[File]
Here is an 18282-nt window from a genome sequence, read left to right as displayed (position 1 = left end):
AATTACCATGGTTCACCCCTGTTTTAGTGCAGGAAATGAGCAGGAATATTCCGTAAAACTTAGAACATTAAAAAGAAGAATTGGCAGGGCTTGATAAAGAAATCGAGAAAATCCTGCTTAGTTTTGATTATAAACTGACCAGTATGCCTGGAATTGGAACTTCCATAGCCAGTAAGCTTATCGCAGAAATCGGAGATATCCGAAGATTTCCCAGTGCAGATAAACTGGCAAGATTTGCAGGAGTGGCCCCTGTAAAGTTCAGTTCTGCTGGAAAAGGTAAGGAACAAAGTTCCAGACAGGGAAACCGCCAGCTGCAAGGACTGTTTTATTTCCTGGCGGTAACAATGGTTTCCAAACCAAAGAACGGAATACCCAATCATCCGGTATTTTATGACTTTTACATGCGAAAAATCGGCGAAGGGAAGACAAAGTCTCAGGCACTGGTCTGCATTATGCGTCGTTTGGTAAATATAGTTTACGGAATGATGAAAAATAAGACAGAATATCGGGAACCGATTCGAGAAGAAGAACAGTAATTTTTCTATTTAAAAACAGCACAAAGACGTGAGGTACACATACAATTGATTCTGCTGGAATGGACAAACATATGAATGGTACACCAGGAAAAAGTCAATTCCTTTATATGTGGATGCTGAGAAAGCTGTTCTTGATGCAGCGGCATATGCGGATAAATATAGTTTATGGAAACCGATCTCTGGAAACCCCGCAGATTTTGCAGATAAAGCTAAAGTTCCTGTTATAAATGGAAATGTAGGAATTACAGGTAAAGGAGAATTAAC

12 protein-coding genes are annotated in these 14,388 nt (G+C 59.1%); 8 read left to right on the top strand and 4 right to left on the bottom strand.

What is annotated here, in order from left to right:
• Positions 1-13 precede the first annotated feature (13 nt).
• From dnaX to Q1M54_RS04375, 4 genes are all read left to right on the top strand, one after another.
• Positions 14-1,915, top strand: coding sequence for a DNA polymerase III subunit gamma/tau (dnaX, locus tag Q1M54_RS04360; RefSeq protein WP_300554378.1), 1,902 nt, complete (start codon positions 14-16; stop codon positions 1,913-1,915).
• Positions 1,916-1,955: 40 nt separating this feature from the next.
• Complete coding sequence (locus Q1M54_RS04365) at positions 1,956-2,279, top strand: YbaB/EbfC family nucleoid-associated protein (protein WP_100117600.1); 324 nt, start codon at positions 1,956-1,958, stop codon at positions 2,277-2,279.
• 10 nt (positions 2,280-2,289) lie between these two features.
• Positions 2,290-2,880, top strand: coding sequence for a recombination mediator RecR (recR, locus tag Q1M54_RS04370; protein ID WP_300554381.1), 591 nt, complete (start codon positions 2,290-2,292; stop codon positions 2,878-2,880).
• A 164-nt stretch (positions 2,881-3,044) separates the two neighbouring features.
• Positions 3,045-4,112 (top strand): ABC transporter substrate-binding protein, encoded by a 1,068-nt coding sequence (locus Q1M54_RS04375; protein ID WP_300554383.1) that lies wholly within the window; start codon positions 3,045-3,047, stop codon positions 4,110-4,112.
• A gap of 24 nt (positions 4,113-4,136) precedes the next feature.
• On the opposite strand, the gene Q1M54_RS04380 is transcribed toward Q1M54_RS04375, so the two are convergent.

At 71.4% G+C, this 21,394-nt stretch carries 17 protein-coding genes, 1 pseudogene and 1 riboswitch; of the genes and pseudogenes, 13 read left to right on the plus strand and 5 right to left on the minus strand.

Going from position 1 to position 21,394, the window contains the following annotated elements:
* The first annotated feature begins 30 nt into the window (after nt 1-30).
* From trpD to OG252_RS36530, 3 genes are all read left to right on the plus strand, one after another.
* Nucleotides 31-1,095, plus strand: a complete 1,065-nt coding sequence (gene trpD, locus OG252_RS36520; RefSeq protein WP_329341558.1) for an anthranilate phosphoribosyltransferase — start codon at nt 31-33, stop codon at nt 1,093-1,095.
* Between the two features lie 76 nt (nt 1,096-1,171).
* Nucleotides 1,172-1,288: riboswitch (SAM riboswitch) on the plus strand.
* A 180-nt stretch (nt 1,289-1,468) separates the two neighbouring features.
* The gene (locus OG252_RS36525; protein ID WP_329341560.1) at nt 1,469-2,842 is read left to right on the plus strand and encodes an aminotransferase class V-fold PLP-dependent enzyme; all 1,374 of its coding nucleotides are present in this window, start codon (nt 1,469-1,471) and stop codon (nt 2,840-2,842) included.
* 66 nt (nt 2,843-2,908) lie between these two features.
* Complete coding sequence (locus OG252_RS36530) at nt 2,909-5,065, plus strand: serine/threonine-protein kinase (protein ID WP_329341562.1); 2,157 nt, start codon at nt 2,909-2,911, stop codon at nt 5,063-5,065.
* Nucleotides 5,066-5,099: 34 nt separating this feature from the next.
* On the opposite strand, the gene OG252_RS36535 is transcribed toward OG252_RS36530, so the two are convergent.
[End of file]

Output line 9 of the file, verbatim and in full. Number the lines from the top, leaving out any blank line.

• Complete coding sequence (locus Q1M54_RS04365) at positions 1,956-2,279, top strand: YbaB/EbfC family nucleoid-associated protein (protein WP_100117600.1); 324 nt, start codon at positions 1,956-1,958, stop codon at positions 2,277-2,279.